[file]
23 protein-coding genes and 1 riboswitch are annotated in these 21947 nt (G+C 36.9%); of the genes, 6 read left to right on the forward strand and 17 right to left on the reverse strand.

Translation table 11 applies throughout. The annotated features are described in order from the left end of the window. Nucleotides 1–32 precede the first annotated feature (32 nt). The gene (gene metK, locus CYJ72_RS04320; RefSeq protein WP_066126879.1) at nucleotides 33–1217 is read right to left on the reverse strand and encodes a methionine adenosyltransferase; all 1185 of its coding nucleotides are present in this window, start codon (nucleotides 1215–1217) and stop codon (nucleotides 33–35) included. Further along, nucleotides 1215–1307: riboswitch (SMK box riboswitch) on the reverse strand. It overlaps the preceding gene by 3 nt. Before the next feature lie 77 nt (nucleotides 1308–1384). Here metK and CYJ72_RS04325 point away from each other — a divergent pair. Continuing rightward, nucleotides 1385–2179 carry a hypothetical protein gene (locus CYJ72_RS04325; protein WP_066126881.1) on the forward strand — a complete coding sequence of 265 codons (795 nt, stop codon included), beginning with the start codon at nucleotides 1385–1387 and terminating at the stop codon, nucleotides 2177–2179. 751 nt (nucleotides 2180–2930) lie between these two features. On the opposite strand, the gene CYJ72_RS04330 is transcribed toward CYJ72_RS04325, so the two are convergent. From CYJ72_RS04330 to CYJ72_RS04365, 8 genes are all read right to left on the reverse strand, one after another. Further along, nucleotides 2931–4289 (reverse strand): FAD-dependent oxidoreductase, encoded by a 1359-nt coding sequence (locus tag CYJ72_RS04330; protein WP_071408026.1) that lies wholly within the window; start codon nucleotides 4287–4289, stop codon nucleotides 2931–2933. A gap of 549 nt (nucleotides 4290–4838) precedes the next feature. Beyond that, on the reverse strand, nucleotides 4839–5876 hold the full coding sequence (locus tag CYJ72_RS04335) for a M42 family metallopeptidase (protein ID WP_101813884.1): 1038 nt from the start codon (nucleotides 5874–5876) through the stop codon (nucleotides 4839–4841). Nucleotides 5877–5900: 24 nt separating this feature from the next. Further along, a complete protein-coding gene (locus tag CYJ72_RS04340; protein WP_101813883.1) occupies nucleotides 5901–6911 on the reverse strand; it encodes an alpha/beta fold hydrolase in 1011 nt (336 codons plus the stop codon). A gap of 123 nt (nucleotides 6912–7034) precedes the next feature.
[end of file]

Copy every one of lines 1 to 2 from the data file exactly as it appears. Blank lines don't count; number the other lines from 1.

23 protein-coding genes and 1 riboswitch are annotated in these 21947 nt (G+C 36.9%); of the genes, 6 read left to right on the forward strand and 17 right to left on the reverse strand.

Translation table 11 applies throughout. The annotated features are described in order from the left end of the window. Nucleotides 1–32 precede the first annotated feature (32 nt). The gene (gene metK, locus CYJ72_RS04320; RefSeq protein WP_066126879.1) at nucleotides 33–1217 is read right to left on the reverse strand and encodes a methionine adenosyltransferase; all 1185 of its coding nucleotides are present in this window, start codon (nucleotides 1215–1217) and stop codon (nucleotides 33–35) included. Further along, nucleotides 1215–1307: riboswitch (SMK box riboswitch) on the reverse strand. It overlaps the preceding gene by 3 nt. Before the next feature lie 77 nt (nucleotides 1308–1384). Here metK and CYJ72_RS04325 point away from each other — a divergent pair. Continuing rightward, nucleotides 1385–2179 carry a hypothetical protein gene (locus CYJ72_RS04325; protein WP_066126881.1) on the forward strand — a complete coding sequence of 265 codons (795 nt, stop codon included), beginning with the start codon at nucleotides 1385–1387 and terminating at the stop codon, nucleotides 2177–2179. 751 nt (nucleotides 2180–2930) lie between these two features. On the opposite strand, the gene CYJ72_RS04330 is transcribed toward CYJ72_RS04325, so the two are convergent. From CYJ72_RS04330 to CYJ72_RS04365, 8 genes are all read right to left on the reverse strand, one after another. Further along, nucleotides 2931–4289 (reverse strand): FAD-dependent oxidoreductase, encoded by a 1359-nt coding sequence (locus tag CYJ72_RS04330; protein WP_071408026.1) that lies wholly within the window; start codon nucleotides 4287–4289, stop codon nucleotides 2931–2933. A gap of 549 nt (nucleotides 4290–4838) precedes the next feature. Beyond that, on the reverse strand, nucleotides 4839–5876 hold the full coding sequence (locus tag CYJ72_RS04335) for a M42 family metallopeptidase (protein ID WP_101813884.1): 1038 nt from the start codon (nucleotides 5874–5876) through the stop codon (nucleotides 4839–4841). Nucleotides 5877–5900: 24 nt separating this feature from the next. Further along, a complete protein-coding gene (locus tag CYJ72_RS04340; protein WP_101813883.1) occupies nucleotides 5901–6911 on the reverse strand; it encodes an alpha/beta fold hydrolase in 1011 nt (336 codons plus the stop codon). A gap of 123 nt (nucleotides 6912–7034) precedes the next feature.